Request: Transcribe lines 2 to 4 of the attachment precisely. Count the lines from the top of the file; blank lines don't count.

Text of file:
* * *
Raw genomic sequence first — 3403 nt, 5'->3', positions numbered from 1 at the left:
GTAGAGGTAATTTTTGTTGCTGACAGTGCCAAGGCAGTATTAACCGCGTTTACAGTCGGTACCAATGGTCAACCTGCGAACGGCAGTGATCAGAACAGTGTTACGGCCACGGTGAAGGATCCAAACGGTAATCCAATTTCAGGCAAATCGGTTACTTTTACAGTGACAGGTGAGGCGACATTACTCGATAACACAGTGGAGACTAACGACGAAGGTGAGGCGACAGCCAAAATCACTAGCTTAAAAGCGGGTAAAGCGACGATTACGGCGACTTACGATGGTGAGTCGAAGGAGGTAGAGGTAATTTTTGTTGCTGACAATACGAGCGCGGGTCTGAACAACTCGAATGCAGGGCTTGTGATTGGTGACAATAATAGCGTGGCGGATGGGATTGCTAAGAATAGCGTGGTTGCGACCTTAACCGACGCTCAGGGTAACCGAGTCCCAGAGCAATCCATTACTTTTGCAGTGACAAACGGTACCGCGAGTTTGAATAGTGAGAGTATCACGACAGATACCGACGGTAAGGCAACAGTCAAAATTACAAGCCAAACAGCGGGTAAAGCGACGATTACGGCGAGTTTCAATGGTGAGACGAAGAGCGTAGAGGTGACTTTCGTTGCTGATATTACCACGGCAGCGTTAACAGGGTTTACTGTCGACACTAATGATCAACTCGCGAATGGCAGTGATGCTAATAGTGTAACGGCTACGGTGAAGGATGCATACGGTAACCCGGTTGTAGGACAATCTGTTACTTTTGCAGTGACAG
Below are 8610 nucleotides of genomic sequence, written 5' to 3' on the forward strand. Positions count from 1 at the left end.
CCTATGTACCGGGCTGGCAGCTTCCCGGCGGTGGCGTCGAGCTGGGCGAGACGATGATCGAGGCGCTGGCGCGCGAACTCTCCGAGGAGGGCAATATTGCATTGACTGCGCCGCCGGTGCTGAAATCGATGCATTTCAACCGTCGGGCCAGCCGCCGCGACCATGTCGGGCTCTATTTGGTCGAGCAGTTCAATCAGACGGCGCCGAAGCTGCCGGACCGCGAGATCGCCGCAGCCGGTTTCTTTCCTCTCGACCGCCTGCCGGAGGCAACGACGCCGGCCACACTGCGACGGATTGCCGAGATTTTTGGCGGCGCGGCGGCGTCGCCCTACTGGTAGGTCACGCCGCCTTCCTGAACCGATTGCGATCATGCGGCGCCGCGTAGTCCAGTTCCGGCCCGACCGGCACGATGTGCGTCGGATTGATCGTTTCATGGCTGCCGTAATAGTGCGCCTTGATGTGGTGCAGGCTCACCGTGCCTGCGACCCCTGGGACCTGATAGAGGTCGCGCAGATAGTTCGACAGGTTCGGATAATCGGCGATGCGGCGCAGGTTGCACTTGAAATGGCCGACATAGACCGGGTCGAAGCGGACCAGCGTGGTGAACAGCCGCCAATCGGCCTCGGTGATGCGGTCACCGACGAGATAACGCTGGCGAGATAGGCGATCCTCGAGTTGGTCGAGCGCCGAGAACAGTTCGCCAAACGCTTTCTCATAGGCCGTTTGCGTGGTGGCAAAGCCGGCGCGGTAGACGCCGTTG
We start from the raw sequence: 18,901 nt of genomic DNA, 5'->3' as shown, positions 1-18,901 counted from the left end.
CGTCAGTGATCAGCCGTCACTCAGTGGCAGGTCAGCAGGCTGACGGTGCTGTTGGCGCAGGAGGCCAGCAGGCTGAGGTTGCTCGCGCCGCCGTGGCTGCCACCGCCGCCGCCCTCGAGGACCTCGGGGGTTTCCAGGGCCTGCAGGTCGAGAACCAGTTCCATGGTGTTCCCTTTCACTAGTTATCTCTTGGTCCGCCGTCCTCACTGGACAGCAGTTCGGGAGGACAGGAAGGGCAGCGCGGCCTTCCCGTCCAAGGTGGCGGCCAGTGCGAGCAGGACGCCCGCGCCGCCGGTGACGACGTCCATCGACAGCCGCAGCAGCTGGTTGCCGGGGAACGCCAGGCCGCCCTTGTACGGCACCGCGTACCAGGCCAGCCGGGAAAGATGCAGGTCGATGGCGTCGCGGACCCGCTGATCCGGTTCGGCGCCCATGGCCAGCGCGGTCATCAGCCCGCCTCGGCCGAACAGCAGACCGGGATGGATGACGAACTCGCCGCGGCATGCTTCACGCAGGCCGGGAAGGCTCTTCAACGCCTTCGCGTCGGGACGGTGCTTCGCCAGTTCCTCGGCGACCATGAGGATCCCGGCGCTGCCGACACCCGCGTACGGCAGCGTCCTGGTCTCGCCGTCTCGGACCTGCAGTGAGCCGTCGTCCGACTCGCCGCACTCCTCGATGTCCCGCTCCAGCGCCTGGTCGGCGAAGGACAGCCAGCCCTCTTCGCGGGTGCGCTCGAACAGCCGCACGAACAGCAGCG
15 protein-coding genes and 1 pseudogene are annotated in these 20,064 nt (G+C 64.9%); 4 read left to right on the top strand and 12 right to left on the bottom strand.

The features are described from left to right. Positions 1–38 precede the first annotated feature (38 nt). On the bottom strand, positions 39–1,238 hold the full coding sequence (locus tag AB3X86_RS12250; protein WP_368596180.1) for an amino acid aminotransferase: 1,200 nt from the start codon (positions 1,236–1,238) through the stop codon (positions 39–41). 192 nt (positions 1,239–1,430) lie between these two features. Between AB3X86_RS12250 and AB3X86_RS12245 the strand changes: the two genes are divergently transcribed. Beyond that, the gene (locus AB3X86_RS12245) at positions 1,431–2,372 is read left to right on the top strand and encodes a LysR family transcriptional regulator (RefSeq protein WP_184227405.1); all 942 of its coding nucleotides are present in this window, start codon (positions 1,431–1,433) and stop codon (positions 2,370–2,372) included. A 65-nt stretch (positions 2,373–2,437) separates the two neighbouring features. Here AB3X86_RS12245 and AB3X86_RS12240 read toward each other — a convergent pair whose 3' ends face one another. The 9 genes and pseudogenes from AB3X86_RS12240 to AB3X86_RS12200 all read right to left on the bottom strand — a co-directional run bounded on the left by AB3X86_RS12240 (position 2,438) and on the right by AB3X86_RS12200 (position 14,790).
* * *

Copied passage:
GTAGAGGTAATTTTTGTTGCTGACAGTGCCAAGGCAGTATTAACCGCGTTTACAGTCGGTACCAATGGTCAACCTGCGAACGGCAGTGATCAGAACAGTGTTACGGCCACGGTGAAGGATCCAAACGGTAATCCAATTTCAGGCAAATCGGTTACTTTTACAGTGACAGGTGAGGCGACATTACTCGATAACACAGTGGAGACTAACGACGAAGGTGAGGCGACAGCCAAAATCACTAGCTTAAAAGCGGGTAAAGCGACGATTACGGCGACTTACGATGGTGAGTCGAAGGAGGTAGAGGTAATTTTTGTTGCTGACAATACGAGCGCGGGTCTGAACAACTCGAATGCAGGGCTTGTGATTGGTGACAATAATAGCGTGGCGGATGGGATTGCTAAGAATAGCGTGGTTGCGACCTTAACCGACGCTCAGGGTAACCGAGTCCCAGAGCAATCCATTACTTTTGCAGTGACAAACGGTACCGCGAGTTTGAATAGTGAGAGTATCACGACAGATACCGACGGTAAGGCAACAGTCAAAATTACAAGCCAAACAGCGGGTAAAGCGACGATTACGGCGAGTTTCAATGGTGAGACGAAGAGCGTAGAGGTGACTTTCGTTGCTGATATTACCACGGCAGCGTTAACAGGGTTTACTGTCGACACTAATGATCAACTCGCGAATGGCAGTGATGCTAATAGTGTAACGGCTACGGTGAAGGATGCATACGGTAACCCGGTTGTAGGACAATCTGTTACTTTTGCAGTGACAG
Below are 8610 nucleotides of genomic sequence, written 5' to 3' on the forward strand. Positions count from 1 at the left end.
CCTATGTACCGGGCTGGCAGCTTCCCGGCGGTGGCGTCGAGCTGGGCGAGACGATGATCGAGGCGCTGGCGCGCGAACTCTCCGAGGAGGGCAATATTGCATTGACTGCGCCGCCGGTGCTGAAATCGATGCATTTCAACCGTCGGGCCAGCCGCCGCGACCATGTCGGGCTCTATTTGGTCGAGCAGTTCAATCAGACGGCGCCGAAGCTGCCGGACCGCGAGATCGCCGCAGCCGGTTTCTTTCCTCTCGACCGCCTGCCGGAGGCAACGACGCCGGCCACACTGCGACGGATTGCCGAGATTTTTGGCGGCGCGGCGGCGTCGCCCTACTGGTAGGTCACGCCGCCTTCCTGAACCGATTGCGATCATGCGGCGCCGCGTAGTCCAGTTCCGGCCCGACCGGCACGATGTGCGTCGGATTGATCGTTTCATGGCTGCCGTAATAGTGCGCCTTGATGTGGTGCAGGCTCACCGTGCCTGCGACCCCTGGGACCTGATAGAGGTCGCGCAGATAGTTCGACAGGTTCGGATAATCGGCGATGCGGCGCAGGTTGCACTTGAAATGGCCGACATAGACCGGGTCGAAGCGGACCAGCGTGGTGAACAGCCGCCAATCGGCCTCGGTGATGCGGTCACCGACGAGATAACGCTGGCGAGATAGGCGATCCTCGAGTTGGTCGAGCGCCGAGAACAGTTCGCCAAACGCTTTCTCATAGGCCGTTTGCGTGGTGGCAAAGCCGGCGCGGTAGACGCCGTTG